As the new Elizabethan era draws to a close, the nation is adjusting to the loss of a globally revered monarch. The gentle demise of Queen Elizabeth II after a lifetime of service has touched the hearts of all but the most staunch Republicans.
In her wisdom, she described how ‘grief is the price we pay for love’. Indeed, the only way to avoid grief is to avoid love. Not a healthy strategy for a happy life. Many will still be grappling with their losses as the impact of covid wanes. Its consequences for those left behind are profound and far-reaching.
The way we grieve is influenced by culture, custom and religion. The Queen cut a lonely figure at the funeral of her much-loved husband during the height of the pandemic. Stoic and dignified, her tears were shed behind closed doors. Far cry from the joyful wakes of Irish custom or the Toraja people of Indonesia who keep the corpses of their loved ones in their homes for years.
How we grieve has been simplified into what’s described as the grief curve. Each of its five stages will be familiar to anyone who has suffered any form of loss in their life. However, grief is not a linear process. It loops around and comes back to bite us in different ways as we learn to live with it.
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The experience of grief has many facets. The loss of a job is distressing but nothing like the loss of a child. The initial shock of bereavement can be so overwhelming we protect ourselves in a state of denial. Confusion, fear and sometimes even elation can crowd the thoughts and is at the beginning of the curve.
This is often the state of mind of those dealing with bureaucracy and funeral arrangements, which leave little time for processing emotions. In our society, once the funeral is over, the bereaved are often expected to return quickly to a semblance of normal with little in the way of support or sympathy. Some find this easier than others.
At some point, as the numbness fades, reality kicks in and life seems really unfair. This uncompromising stage is when we can lose faith and rage against God, the universe and everything. Throughout life, anger is discouraged but it’s hard to control in the depths of grief. Repressing that fury when dealing with loss can slow the healing process and cause mental health issues. Anger helps us to start fighting for survival and turn our focus towards living.
Sufferers of Obsessive Compulsive Disorder know all about bargaining. Their repetitive rituals are often fuelled by a powerful belief that bad things happen if they don’t do things a certain way. This distorted thinking can temporarily torment the bereaved with ‘if only’ and ‘what if’ narratives. Atheists have been known to pray for miracles at this stage and guilt creates a toxic debrief about past events or behaviour despite the fact that all that could have been said and done has been said and done.
Experiencing loss inevitably leads to feeling helpless, hopeless and not in control of circumstances or life in general. Some people get ‘stuck’ with their depression while flipping between other stages of the grief curve, revisiting their sadness and pain, sitting with misery, withdrawing from life and losing all sense of purpose.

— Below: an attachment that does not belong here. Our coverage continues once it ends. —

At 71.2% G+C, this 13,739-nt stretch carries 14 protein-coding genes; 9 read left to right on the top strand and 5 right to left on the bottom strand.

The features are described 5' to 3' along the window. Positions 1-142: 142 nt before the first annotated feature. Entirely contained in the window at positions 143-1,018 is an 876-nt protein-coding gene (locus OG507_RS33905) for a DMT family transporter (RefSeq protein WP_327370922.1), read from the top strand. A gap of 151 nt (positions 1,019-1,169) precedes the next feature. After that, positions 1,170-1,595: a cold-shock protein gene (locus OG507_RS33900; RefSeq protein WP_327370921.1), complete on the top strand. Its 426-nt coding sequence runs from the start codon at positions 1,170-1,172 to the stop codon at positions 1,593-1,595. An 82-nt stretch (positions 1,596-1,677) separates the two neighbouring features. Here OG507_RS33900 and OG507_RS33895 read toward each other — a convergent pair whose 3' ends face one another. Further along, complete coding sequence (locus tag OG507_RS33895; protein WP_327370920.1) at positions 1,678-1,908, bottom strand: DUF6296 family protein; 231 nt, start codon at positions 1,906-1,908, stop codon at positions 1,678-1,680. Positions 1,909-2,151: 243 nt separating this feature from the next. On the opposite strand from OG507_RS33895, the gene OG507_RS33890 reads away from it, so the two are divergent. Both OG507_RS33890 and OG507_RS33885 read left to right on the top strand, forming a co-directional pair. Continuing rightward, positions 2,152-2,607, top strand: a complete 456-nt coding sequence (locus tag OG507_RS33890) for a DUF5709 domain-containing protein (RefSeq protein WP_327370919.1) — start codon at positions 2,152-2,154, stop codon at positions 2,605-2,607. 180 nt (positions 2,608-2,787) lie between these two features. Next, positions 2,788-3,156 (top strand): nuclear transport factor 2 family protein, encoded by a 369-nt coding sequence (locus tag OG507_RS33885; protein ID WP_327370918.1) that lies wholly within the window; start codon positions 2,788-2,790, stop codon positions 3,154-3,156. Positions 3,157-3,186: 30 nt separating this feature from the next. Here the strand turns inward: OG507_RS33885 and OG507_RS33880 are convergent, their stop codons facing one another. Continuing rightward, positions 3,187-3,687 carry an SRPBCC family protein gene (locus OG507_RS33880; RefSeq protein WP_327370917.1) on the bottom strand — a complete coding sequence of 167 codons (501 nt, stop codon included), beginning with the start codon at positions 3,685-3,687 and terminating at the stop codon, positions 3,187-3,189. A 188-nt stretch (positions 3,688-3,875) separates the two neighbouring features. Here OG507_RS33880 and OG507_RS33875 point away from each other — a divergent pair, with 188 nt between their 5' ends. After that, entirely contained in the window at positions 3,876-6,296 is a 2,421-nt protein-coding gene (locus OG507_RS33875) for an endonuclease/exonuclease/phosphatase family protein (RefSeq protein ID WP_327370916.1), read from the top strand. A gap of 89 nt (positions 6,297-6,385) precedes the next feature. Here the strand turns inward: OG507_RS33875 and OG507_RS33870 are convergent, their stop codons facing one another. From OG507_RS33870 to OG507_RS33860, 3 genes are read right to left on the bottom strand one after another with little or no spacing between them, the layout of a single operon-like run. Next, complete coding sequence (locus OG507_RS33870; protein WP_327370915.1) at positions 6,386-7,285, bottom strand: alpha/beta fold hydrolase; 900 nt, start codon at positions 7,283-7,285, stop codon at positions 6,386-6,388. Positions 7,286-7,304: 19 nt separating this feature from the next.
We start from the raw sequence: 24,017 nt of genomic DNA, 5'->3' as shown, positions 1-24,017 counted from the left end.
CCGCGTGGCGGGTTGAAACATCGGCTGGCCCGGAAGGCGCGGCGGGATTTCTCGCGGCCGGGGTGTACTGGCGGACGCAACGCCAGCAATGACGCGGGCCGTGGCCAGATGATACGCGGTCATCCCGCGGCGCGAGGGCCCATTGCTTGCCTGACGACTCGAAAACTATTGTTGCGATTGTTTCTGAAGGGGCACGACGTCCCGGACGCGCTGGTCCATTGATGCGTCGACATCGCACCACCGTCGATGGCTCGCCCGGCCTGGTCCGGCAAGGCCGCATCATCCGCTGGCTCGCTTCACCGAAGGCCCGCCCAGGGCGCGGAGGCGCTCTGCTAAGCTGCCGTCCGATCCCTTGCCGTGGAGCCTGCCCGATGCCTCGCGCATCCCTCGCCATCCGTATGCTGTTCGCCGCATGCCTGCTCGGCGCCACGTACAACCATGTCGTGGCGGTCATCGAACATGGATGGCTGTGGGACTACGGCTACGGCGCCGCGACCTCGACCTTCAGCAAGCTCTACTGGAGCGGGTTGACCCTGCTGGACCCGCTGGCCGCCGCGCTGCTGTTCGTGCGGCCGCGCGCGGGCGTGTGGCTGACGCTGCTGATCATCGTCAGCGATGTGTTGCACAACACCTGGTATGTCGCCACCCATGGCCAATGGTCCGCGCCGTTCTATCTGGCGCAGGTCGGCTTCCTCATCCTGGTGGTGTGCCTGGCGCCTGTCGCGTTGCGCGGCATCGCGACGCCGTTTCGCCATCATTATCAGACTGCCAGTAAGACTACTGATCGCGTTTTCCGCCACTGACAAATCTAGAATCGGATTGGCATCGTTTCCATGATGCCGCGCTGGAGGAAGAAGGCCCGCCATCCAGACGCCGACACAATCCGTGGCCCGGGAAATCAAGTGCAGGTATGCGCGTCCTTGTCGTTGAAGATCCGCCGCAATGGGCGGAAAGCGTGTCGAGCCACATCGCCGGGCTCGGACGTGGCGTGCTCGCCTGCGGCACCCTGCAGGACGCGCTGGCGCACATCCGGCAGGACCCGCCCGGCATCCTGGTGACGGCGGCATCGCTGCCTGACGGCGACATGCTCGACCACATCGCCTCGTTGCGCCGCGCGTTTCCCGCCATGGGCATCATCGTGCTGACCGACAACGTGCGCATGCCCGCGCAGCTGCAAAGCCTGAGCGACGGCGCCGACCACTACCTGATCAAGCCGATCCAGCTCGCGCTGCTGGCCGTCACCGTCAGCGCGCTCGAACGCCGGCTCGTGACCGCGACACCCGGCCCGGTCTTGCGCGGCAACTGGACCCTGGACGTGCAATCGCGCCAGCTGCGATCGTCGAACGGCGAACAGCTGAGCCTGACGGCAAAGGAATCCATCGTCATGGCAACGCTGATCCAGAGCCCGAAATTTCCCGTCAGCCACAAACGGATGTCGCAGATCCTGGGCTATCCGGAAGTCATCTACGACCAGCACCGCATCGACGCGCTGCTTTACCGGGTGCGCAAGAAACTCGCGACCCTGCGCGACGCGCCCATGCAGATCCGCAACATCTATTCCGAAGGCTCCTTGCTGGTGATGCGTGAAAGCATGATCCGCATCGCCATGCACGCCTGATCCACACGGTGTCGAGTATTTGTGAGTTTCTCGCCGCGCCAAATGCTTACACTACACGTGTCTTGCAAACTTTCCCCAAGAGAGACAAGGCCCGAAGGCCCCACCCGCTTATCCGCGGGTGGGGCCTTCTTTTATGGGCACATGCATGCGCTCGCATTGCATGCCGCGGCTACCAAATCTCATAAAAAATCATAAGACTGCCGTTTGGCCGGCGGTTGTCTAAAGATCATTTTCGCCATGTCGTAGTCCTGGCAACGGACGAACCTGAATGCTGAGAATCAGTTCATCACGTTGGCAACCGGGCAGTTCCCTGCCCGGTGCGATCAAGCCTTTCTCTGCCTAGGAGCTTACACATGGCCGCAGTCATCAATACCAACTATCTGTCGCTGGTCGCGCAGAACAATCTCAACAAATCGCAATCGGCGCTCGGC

While grief is not regarded as a mental illness, there are elements of it which can develop into chronic problems which need treatment. In the early stages of loss, any intervention will ease but not cure the pain. Isolation and loneliness should be avoided at all costs. Suffering in solitary silence can be a death sentence for an elderly widow or a young soldier who has witnessed battle fatalities.
Many people feel guilty when they start to enjoy life again. It’s almost as if smiling or having fun is an insult to the memory of the loved one. So many memories of the end of life are traumatic and overwhelming. Recovery makes it possible to remember happier times and to reconnect with someone who was loved and is no longer around.
For example, parents have a profound influence on our lives and inform our beliefs, values and way of life. They still exist in our behaviour, and our children’s smiles and are part of an internal narrative when we make decisions in life or reach important milestones.
When we choose to step out from beneath the shadow of grief and loss depends on the relationship we had with the person or thing we have lost and our relationship with all that is living and breathing in the world around us.
Symptoms of Grief
- Crying – make time to let the tears flow in private or with those close to you
- Headaches and other aches and pains – rest and take painkillers
- Insomnia – catch up on sleep when you can and ask the GP for a short course of medication
- Questioning spiritual beliefs and purpose in life – seek answers from family, community or religious leaders according to your faith
- Feeling detached and isolated – the longer you leave it to get back out there, the harder it will be. Speak to someone every day.
- Behaving oddly – you may not feel yourself for a while but friends will understand.
- Anxiety – a catastrophic loss can lead to catastrophic thinking. Get busy and distract yourself so you don’t have time to dwell on things.
- Stress and fatigue – be kind to yourself while you adjust. Just getting through the day may be exhausting for a while.
- Loss of appetite – beware of dehydration and low blood sugar. You’ll feel ten times worse if you don’t take care of yourself so eat even if you don’t feel like it.